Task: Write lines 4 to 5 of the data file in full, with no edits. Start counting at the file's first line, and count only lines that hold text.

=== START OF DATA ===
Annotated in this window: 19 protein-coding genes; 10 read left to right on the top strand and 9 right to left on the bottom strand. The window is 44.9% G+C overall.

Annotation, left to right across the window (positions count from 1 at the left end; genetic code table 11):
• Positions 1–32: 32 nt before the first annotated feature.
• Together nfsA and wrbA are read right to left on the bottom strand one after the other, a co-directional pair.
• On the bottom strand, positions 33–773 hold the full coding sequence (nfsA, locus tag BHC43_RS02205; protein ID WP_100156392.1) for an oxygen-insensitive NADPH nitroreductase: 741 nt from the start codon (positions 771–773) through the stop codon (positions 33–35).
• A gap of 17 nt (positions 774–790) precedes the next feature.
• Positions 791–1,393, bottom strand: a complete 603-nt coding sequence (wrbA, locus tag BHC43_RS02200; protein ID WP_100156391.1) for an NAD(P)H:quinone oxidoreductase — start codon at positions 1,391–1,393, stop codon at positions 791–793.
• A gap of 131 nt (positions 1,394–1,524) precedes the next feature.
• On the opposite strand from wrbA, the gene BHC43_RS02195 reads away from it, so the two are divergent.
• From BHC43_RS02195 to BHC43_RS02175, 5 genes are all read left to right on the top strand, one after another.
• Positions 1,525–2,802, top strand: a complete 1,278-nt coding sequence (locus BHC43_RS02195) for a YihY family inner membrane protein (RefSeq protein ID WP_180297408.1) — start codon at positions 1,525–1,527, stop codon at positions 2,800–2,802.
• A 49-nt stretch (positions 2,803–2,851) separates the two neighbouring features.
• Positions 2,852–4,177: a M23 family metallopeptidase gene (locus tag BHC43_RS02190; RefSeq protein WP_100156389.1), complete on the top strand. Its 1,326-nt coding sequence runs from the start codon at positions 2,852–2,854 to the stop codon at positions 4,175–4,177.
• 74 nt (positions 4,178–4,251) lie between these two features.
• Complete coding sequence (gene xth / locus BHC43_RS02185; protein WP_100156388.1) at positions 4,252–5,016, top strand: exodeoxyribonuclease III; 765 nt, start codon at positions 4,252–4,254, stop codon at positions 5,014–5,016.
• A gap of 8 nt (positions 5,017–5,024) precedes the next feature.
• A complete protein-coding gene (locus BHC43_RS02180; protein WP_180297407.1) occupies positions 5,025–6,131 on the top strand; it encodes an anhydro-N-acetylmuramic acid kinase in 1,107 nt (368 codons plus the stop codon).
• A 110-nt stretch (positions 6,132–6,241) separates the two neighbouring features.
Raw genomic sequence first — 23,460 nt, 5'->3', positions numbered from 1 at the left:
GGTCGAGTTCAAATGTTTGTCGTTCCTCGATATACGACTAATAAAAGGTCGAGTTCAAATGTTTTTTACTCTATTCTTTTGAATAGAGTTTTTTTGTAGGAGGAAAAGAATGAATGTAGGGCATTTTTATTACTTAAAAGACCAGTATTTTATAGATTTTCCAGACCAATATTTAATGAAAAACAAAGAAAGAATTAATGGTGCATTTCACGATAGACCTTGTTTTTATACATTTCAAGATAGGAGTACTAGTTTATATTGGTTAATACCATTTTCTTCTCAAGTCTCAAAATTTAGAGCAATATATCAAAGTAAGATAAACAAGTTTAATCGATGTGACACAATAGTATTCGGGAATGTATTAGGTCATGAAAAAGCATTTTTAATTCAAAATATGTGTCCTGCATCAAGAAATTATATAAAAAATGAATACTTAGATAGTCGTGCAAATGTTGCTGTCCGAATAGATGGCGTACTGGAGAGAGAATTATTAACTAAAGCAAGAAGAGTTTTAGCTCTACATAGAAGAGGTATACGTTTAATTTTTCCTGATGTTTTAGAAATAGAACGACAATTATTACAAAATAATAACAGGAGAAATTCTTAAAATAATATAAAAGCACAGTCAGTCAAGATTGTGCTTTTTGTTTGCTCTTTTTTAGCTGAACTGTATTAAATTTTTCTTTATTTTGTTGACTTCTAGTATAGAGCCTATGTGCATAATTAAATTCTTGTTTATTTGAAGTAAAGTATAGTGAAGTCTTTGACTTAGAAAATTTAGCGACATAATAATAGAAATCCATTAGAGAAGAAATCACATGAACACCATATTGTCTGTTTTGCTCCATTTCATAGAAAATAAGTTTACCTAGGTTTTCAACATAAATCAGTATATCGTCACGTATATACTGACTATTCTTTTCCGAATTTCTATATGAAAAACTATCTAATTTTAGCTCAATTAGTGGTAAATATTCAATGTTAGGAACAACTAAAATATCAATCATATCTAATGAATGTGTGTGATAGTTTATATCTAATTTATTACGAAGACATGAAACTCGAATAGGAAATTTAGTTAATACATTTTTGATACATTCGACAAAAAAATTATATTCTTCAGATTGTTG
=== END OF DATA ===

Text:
• Together nfsA and wrbA are read right to left on the bottom strand one after the other, a co-directional pair.
• On the bottom strand, positions 33–773 hold the full coding sequence (nfsA, locus tag BHC43_RS02205; protein ID WP_100156392.1) for an oxygen-insensitive NADPH nitroreductase: 741 nt from the start codon (positions 771–773) through the stop codon (positions 33–35).